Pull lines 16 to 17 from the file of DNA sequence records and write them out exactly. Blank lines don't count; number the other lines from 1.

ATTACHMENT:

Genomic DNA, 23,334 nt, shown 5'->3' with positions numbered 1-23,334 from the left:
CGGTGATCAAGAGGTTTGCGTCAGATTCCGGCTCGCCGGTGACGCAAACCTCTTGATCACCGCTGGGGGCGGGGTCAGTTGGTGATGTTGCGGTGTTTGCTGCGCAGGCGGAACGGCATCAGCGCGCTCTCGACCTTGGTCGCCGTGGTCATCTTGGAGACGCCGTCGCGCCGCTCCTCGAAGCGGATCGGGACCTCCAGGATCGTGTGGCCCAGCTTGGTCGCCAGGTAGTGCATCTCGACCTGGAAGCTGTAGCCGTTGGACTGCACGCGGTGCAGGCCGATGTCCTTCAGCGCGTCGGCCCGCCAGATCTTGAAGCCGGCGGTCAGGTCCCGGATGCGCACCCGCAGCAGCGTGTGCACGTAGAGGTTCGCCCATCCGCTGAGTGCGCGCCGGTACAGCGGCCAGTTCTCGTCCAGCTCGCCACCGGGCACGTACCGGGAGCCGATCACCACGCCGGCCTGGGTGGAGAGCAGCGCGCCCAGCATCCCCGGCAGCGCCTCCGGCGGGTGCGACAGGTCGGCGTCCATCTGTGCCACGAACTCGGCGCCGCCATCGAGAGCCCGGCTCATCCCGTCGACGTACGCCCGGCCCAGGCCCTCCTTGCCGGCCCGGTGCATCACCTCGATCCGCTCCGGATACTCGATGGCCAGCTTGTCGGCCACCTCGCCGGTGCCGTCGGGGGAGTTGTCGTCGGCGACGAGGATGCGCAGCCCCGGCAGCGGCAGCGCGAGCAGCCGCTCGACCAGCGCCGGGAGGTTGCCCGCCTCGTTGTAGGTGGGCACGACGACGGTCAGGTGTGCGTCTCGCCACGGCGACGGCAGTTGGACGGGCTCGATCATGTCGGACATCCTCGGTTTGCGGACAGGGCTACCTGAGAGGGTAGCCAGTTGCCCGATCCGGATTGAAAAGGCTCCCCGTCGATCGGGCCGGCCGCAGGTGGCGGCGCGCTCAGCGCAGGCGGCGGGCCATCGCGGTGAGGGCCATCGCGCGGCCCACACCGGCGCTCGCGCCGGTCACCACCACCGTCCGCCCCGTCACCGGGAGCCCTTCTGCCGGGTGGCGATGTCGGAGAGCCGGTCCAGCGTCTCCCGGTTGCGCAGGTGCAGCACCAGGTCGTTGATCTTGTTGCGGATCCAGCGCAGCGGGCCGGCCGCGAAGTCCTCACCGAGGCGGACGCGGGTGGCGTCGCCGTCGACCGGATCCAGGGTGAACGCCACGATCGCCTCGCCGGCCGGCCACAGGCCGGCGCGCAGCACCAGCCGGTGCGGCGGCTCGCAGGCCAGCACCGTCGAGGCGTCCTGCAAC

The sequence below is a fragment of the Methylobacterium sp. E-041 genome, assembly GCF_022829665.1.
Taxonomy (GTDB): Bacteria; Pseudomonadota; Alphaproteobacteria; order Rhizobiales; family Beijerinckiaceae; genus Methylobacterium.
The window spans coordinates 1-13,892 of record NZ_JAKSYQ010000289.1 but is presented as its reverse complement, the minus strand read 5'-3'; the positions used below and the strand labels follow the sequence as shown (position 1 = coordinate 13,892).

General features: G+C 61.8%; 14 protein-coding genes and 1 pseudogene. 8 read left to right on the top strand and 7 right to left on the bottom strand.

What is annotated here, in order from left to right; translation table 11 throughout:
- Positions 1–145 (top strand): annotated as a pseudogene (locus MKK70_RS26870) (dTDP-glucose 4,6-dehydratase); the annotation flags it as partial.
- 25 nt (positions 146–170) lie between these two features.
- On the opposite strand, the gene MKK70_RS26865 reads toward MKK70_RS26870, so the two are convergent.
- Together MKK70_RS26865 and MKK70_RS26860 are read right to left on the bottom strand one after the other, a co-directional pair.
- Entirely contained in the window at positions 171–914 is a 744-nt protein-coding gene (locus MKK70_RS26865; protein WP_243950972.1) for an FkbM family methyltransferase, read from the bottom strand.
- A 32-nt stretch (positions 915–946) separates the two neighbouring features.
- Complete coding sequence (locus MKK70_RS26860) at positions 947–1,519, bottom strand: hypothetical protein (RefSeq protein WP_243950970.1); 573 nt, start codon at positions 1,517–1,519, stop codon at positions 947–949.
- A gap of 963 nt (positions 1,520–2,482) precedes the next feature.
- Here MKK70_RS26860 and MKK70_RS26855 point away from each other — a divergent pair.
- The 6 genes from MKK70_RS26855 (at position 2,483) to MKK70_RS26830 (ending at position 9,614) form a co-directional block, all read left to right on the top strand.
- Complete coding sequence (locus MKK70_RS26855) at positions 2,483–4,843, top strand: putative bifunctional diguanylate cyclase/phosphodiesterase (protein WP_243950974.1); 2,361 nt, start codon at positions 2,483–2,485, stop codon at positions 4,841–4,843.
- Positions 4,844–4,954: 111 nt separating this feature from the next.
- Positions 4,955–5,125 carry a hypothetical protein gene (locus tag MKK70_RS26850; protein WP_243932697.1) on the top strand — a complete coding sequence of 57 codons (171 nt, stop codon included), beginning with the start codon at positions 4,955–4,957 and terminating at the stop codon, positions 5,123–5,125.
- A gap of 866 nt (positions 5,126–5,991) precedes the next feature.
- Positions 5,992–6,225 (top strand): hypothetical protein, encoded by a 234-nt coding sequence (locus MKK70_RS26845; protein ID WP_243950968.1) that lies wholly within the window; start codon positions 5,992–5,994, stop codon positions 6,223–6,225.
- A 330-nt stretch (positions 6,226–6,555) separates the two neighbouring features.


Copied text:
- Here MKK70_RS26860 and MKK70_RS26855 point away from each other — a divergent pair.
- The 6 genes from MKK70_RS26855 (at position 2,483) to MKK70_RS26830 (ending at position 9,614) form a co-directional block, all read left to right on the top strand.